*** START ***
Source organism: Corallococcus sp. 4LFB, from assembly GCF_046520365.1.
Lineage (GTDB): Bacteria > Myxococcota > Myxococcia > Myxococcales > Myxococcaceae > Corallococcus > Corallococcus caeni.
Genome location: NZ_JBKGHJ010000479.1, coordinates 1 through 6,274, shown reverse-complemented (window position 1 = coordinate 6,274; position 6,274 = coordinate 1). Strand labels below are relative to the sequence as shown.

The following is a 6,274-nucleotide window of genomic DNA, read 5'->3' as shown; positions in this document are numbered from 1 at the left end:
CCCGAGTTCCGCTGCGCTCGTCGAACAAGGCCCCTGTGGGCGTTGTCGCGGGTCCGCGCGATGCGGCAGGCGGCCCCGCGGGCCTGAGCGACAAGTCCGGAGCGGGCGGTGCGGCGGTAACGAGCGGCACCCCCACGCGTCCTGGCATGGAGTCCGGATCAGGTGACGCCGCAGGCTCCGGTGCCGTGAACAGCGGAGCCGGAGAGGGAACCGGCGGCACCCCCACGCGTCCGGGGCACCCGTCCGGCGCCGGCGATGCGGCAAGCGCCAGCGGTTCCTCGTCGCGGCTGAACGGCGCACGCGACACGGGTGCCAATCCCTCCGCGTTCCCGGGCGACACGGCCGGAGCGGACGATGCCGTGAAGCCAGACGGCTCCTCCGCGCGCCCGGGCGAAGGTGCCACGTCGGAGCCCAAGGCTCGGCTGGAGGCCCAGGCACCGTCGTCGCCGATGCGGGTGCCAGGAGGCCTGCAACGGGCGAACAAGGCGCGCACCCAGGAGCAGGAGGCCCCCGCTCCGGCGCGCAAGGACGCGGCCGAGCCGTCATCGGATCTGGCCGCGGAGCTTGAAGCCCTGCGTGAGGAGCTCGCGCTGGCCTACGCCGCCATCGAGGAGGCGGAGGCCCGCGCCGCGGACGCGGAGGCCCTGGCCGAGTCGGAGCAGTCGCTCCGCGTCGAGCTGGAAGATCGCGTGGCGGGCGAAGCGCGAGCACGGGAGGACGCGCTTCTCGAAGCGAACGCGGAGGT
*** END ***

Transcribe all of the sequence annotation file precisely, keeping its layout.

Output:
Source organism: Corallococcus sp. 4LFB, from assembly GCF_046520365.1.
Lineage (GTDB): Bacteria > Myxococcota > Myxococcia > Myxococcales > Myxococcaceae > Corallococcus > Corallococcus caeni.
Genome location: NZ_JBKGHJ010000479.1, coordinates 1 through 6,274, shown reverse-complemented (window position 1 = coordinate 6,274; position 6,274 = coordinate 1). Strand labels below are relative to the sequence as shown.

The following is a 6,274-nucleotide window of genomic DNA, read 5'->3' as shown; positions in this document are numbered from 1 at the left end:
CCCGAGTTCCGCTGCGCTCGTCGAACAAGGCCCCTGTGGGCGTTGTCGCGGGTCCGCGCGATGCGGCAGGCGGCCCCGCGGGCCTGAGCGACAAGTCCGGAGCGGGCGGTGCGGCGGTAACGAGCGGCACCCCCACGCGTCCTGGCATGGAGTCCGGATCAGGTGACGCCGCAGGCTCCGGTGCCGTGAACAGCGGAGCCGGAGAGGGAACCGGCGGCACCCCCACGCGTCCGGGGCACCCGTCCGGCGCCGGCGATGCGGCAAGCGCCAGCGGTTCCTCGTCGCGGCTGAACGGCGCACGCGACACGGGTGCCAATCCCTCCGCGTTCCCGGGCGACACGGCCGGAGCGGACGATGCCGTGAAGCCAGACGGCTCCTCCGCGCGCCCGGGCGAAGGTGCCACGTCGGAGCCCAAGGCTCGGCTGGAGGCCCAGGCACCGTCGTCGCCGATGCGGGTGCCAGGAGGCCTGCAACGGGCGAACAAGGCGCGCACCCAGGAGCAGGAGGCCCCCGCTCCGGCGCGCAAGGACGCGGCCGAGCCGTCATCGGATCTGGCCGCGGAGCTTGAAGCCCTGCGTGAGGAGCTCGCGCTGGCCTACGCCGCCATCGAGGAGGCGGAGGCCCGCGCCGCGGACGCGGAGGCCCTGGCCGAGTCGGAGCAGTCGCTCCGCGTCGAGCTGGAAGATCGCGTGGCGGGCGAAGCGCGAGCACGGGAGGACGCGCTTCTCGAAGCGAACGCGGAGGT